Jesse: You know, it really depends in general, if I'm with somebody else. I guess it's the same as learning by myself, but I usually have something on the guitar or piano that has inspired a sound that I like. I'll use the emotional path that I've sort of been finding in that day or week, or how I've been feeling. I'll just start singing out just something really simple, and playing something out, finding a melody, and finding sort of a path. I guess as you know, the most fun and amazing thing about songwriting is that you can...the art in general sometimes just forms you naturally, it just sort of comes out. You have to be open, and be ready for the muse to touch you. There was a great TEDTalk that I just listened to and it's this idea that artist's sometimes put pressure on themselves to create something great, and we can stress out about that in a large way, if it's not coming to us naturally at that moment. This TEDTalk's was featuring the woman (Elizabeth Gilbert) who wrote Eat, Pray, Love, and spoke about this idea that the Greeks had 100 years ago; everything was about Greek gods inspiring artists and that allowed them to take the pressure off of them in a lot of ways, and say I was inspired by this muse (this god), and knowing that that god will come down and touch them. If the god wasn't around, that was also okay, that just wasn't going to be the day, the day was going to come another day.They found a lot of trust in that. At the same time, when they did something great, they couldn't get too high on themselves, it wasn't just them, it was the god that came down and touched them. That leveling out would be an ability to have less pressure on the whole process, but still find that magical sense of writing and the supernatural sense of saying that there are songs out there, there's poetry out there, and sometimes I'm going to channel it to my channel. I'm going to find my wavelength and I'm going to let it come out. So, when I write, I try to really sit down, choose a time when I can get my mind and body really in order and centered and look for that; just try and channel what I'm doing and be as honest as I can to the moment, and hopefully something will come out. I just trust in that.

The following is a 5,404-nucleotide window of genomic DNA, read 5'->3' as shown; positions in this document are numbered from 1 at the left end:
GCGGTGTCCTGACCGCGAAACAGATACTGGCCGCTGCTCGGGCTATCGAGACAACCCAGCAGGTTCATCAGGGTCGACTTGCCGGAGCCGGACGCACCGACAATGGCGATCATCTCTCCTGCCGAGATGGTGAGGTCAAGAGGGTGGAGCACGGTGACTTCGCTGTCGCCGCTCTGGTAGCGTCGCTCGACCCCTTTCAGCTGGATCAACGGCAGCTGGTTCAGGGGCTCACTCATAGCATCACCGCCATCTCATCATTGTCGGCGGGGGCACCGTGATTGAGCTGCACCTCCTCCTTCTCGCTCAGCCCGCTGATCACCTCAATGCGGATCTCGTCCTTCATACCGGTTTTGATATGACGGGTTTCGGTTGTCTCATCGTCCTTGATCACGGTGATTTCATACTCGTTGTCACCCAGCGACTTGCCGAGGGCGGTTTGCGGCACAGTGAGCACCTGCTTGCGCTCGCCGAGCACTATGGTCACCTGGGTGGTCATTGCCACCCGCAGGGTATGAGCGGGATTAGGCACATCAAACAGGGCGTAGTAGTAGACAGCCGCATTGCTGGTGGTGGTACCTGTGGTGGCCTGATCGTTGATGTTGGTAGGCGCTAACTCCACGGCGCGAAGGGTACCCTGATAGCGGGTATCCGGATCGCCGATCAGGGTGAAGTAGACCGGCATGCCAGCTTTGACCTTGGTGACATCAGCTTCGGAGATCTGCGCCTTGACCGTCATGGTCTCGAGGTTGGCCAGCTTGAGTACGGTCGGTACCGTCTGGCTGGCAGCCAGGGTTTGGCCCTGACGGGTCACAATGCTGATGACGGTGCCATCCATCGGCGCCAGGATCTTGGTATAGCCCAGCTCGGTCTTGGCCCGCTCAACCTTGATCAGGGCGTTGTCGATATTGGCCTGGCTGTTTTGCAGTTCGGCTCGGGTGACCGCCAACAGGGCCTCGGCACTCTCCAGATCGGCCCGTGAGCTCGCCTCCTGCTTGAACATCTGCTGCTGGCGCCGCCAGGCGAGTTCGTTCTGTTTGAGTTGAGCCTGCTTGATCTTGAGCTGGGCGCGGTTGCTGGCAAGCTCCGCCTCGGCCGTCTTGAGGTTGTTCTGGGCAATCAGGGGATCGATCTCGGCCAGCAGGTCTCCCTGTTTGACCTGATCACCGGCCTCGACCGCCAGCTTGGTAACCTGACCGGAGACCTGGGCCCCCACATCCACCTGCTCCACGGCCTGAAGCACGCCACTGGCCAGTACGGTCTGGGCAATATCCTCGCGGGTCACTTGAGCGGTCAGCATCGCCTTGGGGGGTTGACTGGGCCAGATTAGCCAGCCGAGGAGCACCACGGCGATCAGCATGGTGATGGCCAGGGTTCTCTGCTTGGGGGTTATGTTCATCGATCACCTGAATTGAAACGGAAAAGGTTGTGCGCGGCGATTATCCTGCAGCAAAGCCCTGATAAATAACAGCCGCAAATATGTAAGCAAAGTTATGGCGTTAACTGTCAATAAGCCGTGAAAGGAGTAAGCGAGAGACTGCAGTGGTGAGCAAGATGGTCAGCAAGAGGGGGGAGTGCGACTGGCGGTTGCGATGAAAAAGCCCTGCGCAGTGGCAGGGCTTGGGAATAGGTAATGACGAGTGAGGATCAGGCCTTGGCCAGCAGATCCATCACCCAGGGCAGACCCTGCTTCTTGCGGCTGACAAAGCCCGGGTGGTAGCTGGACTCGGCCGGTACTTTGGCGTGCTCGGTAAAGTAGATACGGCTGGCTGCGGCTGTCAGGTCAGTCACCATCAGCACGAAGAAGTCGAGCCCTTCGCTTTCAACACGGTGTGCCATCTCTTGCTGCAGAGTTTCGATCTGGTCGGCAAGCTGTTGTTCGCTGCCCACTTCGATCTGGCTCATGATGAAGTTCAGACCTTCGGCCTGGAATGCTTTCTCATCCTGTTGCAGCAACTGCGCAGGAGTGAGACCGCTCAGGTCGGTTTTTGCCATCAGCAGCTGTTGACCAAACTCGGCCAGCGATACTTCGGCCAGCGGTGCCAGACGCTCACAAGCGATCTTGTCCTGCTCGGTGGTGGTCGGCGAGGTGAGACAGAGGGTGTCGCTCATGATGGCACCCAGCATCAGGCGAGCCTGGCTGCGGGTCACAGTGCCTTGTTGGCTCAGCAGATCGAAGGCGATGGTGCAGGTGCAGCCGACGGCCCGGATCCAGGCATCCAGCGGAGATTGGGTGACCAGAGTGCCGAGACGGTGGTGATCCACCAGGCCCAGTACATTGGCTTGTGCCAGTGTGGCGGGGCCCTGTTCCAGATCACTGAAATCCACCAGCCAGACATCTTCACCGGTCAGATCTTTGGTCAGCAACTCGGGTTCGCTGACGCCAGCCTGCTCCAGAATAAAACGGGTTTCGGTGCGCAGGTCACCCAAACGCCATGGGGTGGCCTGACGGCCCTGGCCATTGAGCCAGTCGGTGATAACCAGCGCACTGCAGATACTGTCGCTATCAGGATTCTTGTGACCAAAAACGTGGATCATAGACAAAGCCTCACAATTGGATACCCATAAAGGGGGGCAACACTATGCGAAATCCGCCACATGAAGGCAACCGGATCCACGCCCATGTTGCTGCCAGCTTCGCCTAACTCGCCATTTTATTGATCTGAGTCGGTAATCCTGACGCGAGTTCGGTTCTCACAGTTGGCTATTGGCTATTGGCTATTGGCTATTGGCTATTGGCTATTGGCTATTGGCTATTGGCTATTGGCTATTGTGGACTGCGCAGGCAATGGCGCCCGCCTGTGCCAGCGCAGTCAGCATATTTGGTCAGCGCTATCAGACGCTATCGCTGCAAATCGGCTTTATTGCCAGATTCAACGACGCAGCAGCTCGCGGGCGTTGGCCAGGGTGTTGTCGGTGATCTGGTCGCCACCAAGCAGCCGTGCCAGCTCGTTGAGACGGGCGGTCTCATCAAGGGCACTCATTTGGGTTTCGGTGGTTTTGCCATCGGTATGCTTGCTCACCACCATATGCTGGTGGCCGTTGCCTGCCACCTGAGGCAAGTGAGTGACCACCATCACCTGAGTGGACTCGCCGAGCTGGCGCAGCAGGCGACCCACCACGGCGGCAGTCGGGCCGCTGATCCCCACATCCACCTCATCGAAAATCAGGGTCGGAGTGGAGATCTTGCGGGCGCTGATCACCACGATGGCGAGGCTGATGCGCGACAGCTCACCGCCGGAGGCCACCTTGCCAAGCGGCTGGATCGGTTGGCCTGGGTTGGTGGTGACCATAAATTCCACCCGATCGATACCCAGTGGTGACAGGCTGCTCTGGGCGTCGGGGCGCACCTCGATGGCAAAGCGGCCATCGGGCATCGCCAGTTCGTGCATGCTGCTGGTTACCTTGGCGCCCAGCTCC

How do you connect your music with an audience, when you're on tour and performing?
Jesse: I think that's a process of what happens on that tour, and depending on what you're doing. Writing stuff that is honest and truthful to my own self and struggles, and if I'm able to do that, click in to myself and be honest, I find that people are sucked in to what I'm saying or singing, and the relationship with the audience takes care of itself. It's the moments that I try to force anything or something that is not working in my own writing process, I find that I feel like I have to manufacture some sort of audience response, or have to get them to sing with me, or clap with me, or something's just not working. For me personally, everyone's got their own thing, I find my most comfortable way of interacting with an audience, is when I can really be honest through my songwriting. That connects and allows an audience to be sucked in it and go along for a ride, and forget where they are, and be transcended by the song and music.